Women if they’re ‘bikini ready’
Come summertime, women’s magazines have already spent weeks convincing their readers that there are those who are “bikini ready” and those who are not. They splash on their covers Photoshopped images of skinny women to depict the beach body ideal. They say: Ladies, this is how you must look to be desirable.
With that kind of pressure, it’s no wonder women have become conditioned to harshly critique their bodies.
But this year, at least one top magazine took a first step against that kind of body shaming. Women’s Health Magazine no longer puts the phrases “bikini body” or “drop two sizes” on its cover, the Los Angeles Times noted Friday. Instead, the magazine continues to impress upon its readers the importance of a healthier lifestyle, but it doesn’t have to come in a size 2 package.
They’re often a topic of discussion at each Summer Games — some find them practical and easy to move in, while others find them to be too revealing. Either way, though, Team USA is certainly rocking their bikinis — so, can you buy USA women’s beach volleyball uniforms?
The debate surrounding beach volleyball uniforms has long been an interesting one. The rules have shifted a lot over the years — bikinis are definitely still the norm, but board shorts, body suits, and one-piece bathing suits are allowed as well. This year, the Egyptian beach volleyball team has made headlines for competing in long-sleeved shirts and pants, which is an exciting landmark for the Olympic event.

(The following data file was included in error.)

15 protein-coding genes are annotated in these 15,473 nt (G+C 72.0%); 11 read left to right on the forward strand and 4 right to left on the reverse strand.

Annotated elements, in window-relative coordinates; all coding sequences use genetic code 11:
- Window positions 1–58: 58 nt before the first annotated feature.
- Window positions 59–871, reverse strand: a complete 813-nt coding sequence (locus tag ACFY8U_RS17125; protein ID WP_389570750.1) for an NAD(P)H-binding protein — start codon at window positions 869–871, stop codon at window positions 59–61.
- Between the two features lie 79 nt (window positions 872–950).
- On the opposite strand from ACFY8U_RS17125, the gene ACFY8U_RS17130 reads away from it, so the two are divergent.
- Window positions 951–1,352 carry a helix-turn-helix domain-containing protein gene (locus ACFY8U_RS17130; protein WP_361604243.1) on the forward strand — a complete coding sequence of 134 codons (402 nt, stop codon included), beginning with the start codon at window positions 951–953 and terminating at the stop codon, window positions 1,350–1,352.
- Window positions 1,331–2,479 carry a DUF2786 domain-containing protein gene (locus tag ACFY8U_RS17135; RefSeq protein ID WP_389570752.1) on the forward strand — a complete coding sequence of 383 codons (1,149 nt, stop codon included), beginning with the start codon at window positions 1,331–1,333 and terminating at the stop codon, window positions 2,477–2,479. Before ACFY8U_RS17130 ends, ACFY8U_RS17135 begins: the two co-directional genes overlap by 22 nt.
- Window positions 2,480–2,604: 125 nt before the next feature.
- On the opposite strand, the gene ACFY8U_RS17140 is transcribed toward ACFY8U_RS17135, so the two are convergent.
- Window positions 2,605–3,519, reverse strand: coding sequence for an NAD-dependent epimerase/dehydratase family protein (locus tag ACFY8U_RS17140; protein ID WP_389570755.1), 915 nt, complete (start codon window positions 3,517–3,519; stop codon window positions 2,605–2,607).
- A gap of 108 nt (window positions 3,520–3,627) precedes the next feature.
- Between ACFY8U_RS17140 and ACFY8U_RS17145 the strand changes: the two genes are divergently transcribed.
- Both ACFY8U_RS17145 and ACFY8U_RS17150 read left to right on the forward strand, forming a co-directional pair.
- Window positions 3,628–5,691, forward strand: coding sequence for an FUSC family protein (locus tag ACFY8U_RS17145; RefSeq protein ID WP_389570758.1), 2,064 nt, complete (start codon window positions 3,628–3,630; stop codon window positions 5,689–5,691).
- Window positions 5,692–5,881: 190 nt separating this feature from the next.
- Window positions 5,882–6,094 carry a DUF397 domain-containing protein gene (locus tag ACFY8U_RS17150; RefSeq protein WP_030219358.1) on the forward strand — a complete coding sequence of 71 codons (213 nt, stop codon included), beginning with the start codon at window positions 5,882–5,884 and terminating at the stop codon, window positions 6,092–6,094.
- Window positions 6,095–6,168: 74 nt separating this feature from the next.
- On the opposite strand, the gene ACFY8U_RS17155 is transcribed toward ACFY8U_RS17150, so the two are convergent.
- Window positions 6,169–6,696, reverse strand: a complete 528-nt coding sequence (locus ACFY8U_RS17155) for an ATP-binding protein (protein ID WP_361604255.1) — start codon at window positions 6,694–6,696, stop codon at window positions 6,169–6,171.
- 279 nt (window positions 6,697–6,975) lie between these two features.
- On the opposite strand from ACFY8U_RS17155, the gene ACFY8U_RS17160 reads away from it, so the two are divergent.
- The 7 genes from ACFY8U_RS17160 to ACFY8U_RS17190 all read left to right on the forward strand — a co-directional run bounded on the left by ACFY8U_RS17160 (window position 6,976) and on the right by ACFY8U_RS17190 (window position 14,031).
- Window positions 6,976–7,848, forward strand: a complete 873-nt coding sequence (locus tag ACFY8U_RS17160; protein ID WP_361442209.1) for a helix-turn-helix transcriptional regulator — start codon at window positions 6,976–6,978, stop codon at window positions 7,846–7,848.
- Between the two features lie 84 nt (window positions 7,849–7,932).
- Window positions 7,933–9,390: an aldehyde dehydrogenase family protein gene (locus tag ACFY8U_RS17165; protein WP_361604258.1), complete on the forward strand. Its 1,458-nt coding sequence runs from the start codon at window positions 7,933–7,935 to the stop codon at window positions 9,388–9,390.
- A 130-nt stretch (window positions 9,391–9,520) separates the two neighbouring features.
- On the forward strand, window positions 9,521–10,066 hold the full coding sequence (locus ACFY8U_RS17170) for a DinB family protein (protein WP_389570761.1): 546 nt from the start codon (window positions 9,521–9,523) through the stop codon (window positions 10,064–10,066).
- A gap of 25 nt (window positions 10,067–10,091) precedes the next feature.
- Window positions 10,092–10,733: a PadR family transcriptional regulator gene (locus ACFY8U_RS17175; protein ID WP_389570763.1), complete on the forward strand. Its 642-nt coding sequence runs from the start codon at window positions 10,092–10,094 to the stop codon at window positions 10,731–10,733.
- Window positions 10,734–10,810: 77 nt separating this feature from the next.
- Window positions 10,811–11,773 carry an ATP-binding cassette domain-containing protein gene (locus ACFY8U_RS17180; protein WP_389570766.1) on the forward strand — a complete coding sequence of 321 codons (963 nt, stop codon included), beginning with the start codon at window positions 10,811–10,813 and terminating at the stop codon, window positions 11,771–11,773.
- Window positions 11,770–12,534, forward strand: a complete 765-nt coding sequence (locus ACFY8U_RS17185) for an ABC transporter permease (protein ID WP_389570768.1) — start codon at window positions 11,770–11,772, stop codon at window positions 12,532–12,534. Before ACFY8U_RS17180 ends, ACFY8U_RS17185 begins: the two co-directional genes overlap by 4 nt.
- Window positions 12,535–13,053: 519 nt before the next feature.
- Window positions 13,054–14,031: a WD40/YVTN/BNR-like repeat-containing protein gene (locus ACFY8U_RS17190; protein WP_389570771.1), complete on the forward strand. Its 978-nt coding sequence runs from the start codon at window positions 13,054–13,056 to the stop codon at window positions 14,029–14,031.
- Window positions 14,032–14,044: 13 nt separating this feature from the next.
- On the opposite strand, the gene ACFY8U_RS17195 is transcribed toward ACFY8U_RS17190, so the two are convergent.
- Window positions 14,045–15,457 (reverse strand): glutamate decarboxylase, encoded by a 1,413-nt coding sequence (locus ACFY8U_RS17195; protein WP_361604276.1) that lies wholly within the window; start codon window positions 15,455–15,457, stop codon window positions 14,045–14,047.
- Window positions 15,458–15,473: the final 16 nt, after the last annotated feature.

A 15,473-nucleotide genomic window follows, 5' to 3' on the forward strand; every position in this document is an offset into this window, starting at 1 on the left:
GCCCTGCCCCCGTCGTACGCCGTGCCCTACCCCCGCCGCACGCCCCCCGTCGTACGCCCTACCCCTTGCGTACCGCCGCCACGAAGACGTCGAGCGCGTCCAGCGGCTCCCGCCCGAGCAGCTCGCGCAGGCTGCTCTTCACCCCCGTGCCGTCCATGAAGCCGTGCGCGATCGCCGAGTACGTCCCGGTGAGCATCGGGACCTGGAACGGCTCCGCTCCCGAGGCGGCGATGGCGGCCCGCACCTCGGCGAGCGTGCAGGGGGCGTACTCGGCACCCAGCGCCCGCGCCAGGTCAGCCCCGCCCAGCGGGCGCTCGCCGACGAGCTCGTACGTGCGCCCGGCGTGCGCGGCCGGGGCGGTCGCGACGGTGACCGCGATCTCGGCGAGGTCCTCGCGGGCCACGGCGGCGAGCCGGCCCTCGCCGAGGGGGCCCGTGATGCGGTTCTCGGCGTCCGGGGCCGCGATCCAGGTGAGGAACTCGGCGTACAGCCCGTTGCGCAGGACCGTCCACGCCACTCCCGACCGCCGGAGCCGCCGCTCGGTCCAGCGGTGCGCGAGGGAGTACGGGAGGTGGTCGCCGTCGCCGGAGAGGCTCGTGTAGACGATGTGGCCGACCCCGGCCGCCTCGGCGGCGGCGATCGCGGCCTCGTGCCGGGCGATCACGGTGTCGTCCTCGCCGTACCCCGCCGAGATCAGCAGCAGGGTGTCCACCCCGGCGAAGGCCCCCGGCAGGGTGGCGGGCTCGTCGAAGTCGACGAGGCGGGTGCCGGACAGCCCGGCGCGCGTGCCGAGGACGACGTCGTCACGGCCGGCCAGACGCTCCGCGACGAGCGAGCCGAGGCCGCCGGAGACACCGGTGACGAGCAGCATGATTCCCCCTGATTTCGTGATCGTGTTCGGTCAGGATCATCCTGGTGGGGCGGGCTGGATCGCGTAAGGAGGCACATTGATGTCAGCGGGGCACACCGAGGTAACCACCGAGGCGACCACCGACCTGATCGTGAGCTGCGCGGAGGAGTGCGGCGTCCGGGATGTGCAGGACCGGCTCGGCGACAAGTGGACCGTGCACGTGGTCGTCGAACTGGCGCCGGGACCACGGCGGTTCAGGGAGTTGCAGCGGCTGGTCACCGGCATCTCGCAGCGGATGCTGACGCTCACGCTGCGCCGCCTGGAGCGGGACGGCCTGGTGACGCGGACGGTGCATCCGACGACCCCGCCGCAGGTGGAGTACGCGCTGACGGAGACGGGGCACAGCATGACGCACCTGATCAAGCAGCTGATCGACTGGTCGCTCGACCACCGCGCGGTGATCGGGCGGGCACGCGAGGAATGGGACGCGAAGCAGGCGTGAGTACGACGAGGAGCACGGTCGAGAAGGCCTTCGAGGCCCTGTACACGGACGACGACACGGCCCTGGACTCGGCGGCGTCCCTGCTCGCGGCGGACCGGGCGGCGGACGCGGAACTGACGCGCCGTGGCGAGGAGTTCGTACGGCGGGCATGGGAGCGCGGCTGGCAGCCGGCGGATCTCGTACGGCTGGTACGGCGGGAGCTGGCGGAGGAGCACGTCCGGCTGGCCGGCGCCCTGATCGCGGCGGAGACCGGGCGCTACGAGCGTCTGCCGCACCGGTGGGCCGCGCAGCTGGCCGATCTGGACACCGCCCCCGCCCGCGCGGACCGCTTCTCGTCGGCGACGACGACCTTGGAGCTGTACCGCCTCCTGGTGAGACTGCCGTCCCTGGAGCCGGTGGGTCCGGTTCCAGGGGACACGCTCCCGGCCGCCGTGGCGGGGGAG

For her part, three-time beach volleyball Olympic Gold Medalist Kerri Walsh Jennings is completely at peace with her uniform. She told The Huffington Post, “The original way to play beach volleyball was in a bikini and board shorts, and I don’t know what else they want us to wear.” She also explained that her uniform, which she designed alongside Asics, is built for performance rather than flashiness. It’s a chic, yet utilitarian look, and even if you don’t happen to be a beach volleyball champion, it’s a great look for the beach. So, can you get one for yourself?
Well, unfortunately, they’re not for sale — yet. Asics sells a whole line of beach volleyball bikinis, but there aren’t any styles similar to the ones Walsh Jennings and her teammate April Ross have been wearing for the Rio Games currently for sale.
Studies over the years have shown that young women internalize the media’s image of the perfect body. Nearly all the research about body image shows that most women are generally dissatisfied with how they look, leading to lower self esteem and, sometimes, eating disorders.
But in recent years, there has been a noted cultural shift in how society celebrates physical appearance. Social media is filled with “body positive” campaigns, urging women to love their bodies. Normal-sized women like Amy Schumer and Mindy Kaling are romantic leads in movies and TV. Sports Illustrated featured a plus-size model on the cover of its annual swimsuit issue. Barbies now come in a variety of body shapes. Regular women of all sizes post photos of themselves on Instagram rocking crop tops and bikinis.
In Women’s Heath the focus is still wellness, but Laird said it’s more about fitness and empowerment, rather than thinness and perfection. Readers will still find thin, toned women on the cover and tips for weight loss or flat abs inside, but there is also an effort to show there isn’t a “one size fits all” for beauty, Laird said.
“People are always going to worry about how they look,” she said, “but I would argue that what we need is not a different way of talking about how women look, but instead not talking about how women look.”